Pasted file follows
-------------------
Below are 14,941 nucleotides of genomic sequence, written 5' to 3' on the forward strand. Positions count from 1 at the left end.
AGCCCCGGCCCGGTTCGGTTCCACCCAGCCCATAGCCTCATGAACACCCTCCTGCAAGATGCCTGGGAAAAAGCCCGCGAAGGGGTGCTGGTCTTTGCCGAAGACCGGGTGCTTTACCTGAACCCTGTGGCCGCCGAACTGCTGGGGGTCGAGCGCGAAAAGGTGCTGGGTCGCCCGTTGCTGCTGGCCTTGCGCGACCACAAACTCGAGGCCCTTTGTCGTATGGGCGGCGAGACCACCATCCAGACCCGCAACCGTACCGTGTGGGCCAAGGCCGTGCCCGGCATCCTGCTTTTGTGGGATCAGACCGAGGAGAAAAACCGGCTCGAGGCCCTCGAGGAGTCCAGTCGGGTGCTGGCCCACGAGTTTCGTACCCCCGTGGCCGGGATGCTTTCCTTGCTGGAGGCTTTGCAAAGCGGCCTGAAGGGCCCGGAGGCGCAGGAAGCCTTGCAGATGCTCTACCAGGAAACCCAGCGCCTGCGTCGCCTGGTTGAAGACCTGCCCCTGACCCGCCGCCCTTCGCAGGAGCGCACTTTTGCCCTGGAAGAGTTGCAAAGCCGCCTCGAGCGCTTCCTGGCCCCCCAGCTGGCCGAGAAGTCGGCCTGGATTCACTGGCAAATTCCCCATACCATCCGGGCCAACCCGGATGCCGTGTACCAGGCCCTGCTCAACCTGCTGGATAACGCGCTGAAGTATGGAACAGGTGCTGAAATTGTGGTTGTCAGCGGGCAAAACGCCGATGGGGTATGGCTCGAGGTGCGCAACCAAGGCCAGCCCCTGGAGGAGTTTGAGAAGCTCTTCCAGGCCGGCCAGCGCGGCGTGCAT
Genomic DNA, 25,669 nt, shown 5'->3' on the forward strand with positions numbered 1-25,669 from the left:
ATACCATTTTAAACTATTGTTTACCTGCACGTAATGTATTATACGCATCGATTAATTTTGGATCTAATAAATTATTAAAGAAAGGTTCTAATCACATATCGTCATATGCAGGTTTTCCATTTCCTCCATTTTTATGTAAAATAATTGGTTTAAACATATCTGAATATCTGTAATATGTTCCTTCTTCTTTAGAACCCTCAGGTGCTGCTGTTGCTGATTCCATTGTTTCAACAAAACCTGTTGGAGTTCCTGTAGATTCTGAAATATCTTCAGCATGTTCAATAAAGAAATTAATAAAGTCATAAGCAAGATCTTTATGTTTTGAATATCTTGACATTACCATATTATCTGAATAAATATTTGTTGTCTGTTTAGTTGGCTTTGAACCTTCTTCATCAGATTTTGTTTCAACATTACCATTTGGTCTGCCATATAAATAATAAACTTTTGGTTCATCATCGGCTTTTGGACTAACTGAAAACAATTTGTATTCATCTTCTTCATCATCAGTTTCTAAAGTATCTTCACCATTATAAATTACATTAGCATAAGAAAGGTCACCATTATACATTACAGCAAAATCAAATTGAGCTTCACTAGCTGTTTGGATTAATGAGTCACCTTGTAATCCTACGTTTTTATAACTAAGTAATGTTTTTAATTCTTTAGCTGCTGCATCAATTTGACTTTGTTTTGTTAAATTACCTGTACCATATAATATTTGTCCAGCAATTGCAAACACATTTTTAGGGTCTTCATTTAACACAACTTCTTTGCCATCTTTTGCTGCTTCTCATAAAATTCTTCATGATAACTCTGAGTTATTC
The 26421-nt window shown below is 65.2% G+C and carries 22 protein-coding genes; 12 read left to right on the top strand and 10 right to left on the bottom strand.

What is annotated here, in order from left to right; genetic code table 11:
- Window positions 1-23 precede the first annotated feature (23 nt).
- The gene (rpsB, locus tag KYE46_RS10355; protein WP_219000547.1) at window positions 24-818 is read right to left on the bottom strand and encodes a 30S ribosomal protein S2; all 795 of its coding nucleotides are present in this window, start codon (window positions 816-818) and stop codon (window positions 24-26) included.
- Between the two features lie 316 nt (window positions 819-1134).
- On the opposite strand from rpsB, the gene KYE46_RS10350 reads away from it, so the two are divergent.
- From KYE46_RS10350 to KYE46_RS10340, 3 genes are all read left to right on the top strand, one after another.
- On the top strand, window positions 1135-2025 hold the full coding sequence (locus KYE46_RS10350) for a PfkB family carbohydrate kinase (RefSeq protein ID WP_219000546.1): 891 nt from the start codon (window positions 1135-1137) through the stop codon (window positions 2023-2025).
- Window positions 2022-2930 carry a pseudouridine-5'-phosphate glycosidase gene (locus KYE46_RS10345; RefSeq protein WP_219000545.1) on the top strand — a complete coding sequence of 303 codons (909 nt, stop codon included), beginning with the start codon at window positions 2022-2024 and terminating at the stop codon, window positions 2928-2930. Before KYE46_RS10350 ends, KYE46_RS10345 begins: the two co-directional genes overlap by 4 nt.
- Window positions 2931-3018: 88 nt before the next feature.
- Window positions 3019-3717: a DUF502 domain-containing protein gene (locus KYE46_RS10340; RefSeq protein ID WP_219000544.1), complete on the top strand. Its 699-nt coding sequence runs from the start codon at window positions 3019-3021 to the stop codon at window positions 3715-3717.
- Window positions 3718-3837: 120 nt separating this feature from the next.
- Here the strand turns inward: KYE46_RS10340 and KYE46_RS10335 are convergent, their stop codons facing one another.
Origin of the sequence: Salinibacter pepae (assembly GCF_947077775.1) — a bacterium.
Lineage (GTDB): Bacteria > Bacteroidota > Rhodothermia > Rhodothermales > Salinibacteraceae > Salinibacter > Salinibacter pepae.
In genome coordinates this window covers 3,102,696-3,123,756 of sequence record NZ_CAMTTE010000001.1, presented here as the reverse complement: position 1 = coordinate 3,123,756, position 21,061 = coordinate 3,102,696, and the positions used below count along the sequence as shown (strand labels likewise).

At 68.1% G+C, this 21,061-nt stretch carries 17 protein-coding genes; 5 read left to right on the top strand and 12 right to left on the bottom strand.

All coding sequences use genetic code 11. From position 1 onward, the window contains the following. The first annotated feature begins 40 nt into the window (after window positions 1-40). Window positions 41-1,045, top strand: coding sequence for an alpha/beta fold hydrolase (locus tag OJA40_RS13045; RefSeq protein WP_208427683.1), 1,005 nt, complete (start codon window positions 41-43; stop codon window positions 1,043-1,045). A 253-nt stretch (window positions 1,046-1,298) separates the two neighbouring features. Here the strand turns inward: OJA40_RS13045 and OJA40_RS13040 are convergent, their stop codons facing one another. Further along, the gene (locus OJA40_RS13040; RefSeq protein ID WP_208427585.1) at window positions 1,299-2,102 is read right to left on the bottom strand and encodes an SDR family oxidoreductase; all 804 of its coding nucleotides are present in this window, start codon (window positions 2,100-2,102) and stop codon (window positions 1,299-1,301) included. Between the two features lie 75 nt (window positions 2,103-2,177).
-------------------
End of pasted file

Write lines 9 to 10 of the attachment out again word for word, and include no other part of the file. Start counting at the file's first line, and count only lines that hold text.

- Between the two features lie 316 nt (window positions 819-1134).
- On the opposite strand from rpsB, the gene KYE46_RS10350 reads away from it, so the two are divergent.